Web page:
But capital is changing. Outsourcing, temp work, lean production have all contributed to the changing nature of work and therefore undercut the need for the employers to use unions. Hence the rise of union busting. And although in the short run, they may be a wave of support for and organizing of unions to combat these trends, ultimately the unions will be unable to prevent changes in the system, just as they have been unable to prevent layoffs and plant closures.

Where does this leave us? Some militants argue it is possible to reclaim the unions, and with a better leadership the unions can become effective fighting organizations, but this leaves out what it is that unions do. Others argue for leaving the “business” unions in favour or “red” unions. Unfortunately, it might be very lonely, and even if there were a breakaway revolutionary grouping, in order for the union to be effective, the same patterns of negotiation would appear. There is a third alternative. Class struggle occurs without pause. Sometimes, the struggle is large and visible, as in the case of strikes, general strikes and even the emergence of workers councils; at other times, the struggle is “underground” and takes the form of absenteeism, sabotage, and informal go-slows. The place for the revolutionary is to be a part of these struggles, assisting and deepening where possible. For as Marx noted, the final goal is not a rise in the minimum wage, but the abolition of this corrupt, exploitative system in favour of a New World.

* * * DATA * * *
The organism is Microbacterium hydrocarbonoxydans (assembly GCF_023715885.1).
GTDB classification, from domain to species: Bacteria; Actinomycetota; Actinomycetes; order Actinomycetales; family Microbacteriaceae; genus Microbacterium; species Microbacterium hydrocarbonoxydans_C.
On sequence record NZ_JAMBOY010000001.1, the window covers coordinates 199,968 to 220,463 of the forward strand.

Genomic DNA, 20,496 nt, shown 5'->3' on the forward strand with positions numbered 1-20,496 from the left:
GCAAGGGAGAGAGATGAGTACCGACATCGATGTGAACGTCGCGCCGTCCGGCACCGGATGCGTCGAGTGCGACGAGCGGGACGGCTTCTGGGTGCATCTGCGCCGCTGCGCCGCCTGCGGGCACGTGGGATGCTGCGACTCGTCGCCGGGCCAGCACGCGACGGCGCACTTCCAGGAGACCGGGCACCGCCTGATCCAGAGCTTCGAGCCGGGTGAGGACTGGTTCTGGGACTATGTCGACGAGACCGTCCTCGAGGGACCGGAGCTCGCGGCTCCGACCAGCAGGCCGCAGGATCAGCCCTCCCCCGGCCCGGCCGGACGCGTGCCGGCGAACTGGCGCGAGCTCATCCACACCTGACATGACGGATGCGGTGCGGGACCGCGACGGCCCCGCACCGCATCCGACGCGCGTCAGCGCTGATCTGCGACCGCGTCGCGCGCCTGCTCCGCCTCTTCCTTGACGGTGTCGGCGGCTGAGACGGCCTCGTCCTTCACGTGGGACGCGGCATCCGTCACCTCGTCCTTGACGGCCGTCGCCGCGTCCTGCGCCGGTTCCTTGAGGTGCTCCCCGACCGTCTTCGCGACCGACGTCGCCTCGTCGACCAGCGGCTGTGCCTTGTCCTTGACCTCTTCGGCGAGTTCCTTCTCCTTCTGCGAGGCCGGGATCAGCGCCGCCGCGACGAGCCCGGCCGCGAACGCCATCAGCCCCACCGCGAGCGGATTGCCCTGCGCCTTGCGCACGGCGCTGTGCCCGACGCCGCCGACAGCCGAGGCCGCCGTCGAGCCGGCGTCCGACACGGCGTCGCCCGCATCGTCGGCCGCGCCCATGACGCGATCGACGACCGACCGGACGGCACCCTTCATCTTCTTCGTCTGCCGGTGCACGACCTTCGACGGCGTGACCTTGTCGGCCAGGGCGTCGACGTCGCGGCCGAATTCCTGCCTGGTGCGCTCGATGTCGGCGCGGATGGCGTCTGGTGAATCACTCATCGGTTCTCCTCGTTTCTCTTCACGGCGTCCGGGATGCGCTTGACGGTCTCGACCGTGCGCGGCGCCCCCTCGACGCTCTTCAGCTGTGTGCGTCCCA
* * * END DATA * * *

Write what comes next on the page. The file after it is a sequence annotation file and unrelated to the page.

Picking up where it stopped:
[1] Readers should bear in mind that this article is primarily focused on Canada. However we believe that while some points do not apply elsewhere, the main points of the article are universal.